Bee Battle Begins
I launched the first attack of my War with the Bees yesterday. We have a very well established honeybee hive in our eastern attic wall. The little buggers come and go through a hole between the cedar shingle siding between and below the attic windows.
It's been very easy to procrastinate with this project. When you're thinking of dealing with a big hive in the wall filled with, who knows, up to 100,000 bees, it's easy to find other things to work on first.
At first we thought it'd be great to get rid of the bees while keeping them alive, and maybe give them to a local beekeeper. Bees are awesome, after all, and flowers and crops need them, and they make honey and all that. I'd seen an episode of Dirty Jobs that showed a professional bee man cutting a huge section out of the siding on a church to remove a honeybee hive. The idea of someone cutting a huge section out of my outside wall didn't thrill me however.
Further research though, indicated that people who keep bees buy their queens for new hives or gather up new clumps of bees when they "swarm", when a new queen sets off with a bunch of workers in search of a new home. Bees can be trapped by placing a wire cone over the entrance of the hive so they can't figure out how to get back in, and then placing a replacement hive near the entrance so they immigrate to the new home. Great, but it takes something like two or three months, requires attaching the new hive near the current one, and in the end, you still have to dig into the wall to remove the hive and the old queen and old bees that don't leave the hive. Yeah, I don't think so.
So, unfortunately, it appeared extermination was the way to go. We thought about hiring an exterminator, but I, in a moment of what may prove in the long run to be bad judgment, decided that this would be a fun D.I.Y. project.
A trip to a couple hardware stores and a fabric store netted me a set of white coveralls (apparently bees aren't as ornery on light colored clothing), some PVC gloves both for sting protection and for handling insecticide, some wedding veil fabric for my head, a big roll of duct tape (always handy), some wire screen, a long thin tube, and a carton of Sevin-5 Dust which contains Carbaryl. I have no idea what that stuff is but it's apparently very bad for bees. There are cautions on the carton about accidentally getting it near bees when trying to kill other insects because it'll kill them so well. Sounds perfect!
I read that the poison dust could be placed on the bee entrance, but if the hive was far from the entrance, it might take a long time and might require many applications. The recommended way was to access the hive from inside and put the dust directly into the hive. So, okay, here we go.
I donned the bee outfit, stretched the veil material over a bike helmet to keep the veil from touching my face, and headed into the attic. Let me tell you, by the way, that wearing sealed coveralls and rubber gloves in an 85 degree attic is a great way to loose some water weight. I was soaked in about five minutes.
I located the studs between the attic windows, and drilled a small hole through the drywall to see what I could see. Nothing. I poked at it with a screwdriver. Something moved then rebounded. Ah yes, the paper cover over fiberglass insulation.
Feeling more confident that the hive was on the other side of the insulation, I drilled some bigger holes to verify, then cut a big square of drywall away, from the middle of one stud to the middle of the next one.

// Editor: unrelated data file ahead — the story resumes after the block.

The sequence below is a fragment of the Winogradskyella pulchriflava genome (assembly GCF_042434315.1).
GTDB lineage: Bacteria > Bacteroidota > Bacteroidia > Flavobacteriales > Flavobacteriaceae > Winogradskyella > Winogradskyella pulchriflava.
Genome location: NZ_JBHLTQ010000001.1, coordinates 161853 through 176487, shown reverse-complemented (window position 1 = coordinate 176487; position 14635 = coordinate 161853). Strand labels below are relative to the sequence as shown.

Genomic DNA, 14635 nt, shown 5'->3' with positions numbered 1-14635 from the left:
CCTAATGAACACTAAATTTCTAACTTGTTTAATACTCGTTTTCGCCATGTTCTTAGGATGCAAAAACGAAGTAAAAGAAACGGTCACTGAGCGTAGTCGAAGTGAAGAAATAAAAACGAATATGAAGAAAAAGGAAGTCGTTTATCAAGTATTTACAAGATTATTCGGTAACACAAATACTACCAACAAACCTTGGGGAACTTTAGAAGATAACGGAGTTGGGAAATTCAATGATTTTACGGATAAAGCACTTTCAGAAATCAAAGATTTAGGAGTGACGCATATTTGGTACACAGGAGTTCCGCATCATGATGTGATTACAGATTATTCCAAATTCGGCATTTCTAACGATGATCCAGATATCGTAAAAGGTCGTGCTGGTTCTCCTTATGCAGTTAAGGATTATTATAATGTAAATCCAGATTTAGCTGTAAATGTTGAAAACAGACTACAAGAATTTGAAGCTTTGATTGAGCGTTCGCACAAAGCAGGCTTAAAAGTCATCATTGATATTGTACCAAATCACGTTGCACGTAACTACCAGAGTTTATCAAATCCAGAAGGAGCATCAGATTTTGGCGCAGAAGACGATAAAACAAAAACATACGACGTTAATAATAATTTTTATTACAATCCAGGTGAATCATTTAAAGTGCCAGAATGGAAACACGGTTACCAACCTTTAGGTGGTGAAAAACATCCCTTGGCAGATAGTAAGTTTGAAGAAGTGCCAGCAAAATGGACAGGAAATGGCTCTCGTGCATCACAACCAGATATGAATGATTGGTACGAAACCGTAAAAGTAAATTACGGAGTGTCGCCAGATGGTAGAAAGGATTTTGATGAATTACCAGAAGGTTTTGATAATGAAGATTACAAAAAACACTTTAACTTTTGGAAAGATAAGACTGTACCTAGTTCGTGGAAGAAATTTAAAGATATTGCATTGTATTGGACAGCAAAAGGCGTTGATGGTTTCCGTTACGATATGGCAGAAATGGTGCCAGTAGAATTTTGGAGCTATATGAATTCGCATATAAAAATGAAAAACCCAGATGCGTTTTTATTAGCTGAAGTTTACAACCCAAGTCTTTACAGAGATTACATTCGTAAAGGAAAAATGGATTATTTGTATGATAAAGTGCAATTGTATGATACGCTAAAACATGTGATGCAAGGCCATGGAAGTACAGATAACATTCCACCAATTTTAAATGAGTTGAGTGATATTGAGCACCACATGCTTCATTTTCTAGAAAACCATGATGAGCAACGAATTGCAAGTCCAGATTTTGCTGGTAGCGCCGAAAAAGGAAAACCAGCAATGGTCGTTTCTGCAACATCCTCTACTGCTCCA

At this point, I took my big square of screen material, and stapled it tightly along the bottom beam. If I exposed the hive, I would then flip up the screen and quickly staple it shut, hopefully before too many bees got out. I picked at the insulation, moving it carefully and slowly. Through a dark space on the right, I aimed a flashlight. The light beam fell upon the inside of the outer wood wall, and it was teeming with bees. Deep breath... I couldn't see the hive itself, but I'd certainly gained access to a major thoroughfare.
I stapled up the rest of the screen, then broke open a hole just big enough for my tube. I threaded the tube through the hole and back toward where I'd seen the bees. They were not happy with the intrusion. A couple bees popped out of the passage and circled the tube on their side of the screen nervously.
I carefully shook some of the dust poison into an open container, then tamped my end of the tube into it several times, slowly packing a nice dose of the powder into it. I then put the hose end into the head of an old bike pump - it fit nice and tight - and gave a couple pumps. I couldn't see where it went, but the tube emptied, and the bees were definitely not too pleased.
I checked this morning and the inside of the screen had several bees on it. About half were dead and some others didn't look very healthy. On my way to work, I glanced up to the outside wall and there was zero activity. It's probably because it was early morning and still cool, but it'd be nice to think that it was already having an effect. I'll apply several more doses over the next week or so, and if I continue to see no outside activity, or when I dare, I'll open up the screen a bit more and pull away some more of the insulation to see if I can get a glimpse of the hive itself.
Once (if?) I get all the bees killed off, it's going to be a big, nasty job removing the actual hive. Without bees to keep the honey cool, it can melt and stain woodwork throughout the wall. It can also attract other bees, honey moths, mice, and other critters, so it's got to go, and it's got to go relatively soon after the bees are gone. I understand the smell of many thousands of bees decomposing in the wall is none to pleasant as well.
It will be interesting to see if I can follow through with this project until the end, or if I bag it at some point and call in the pros.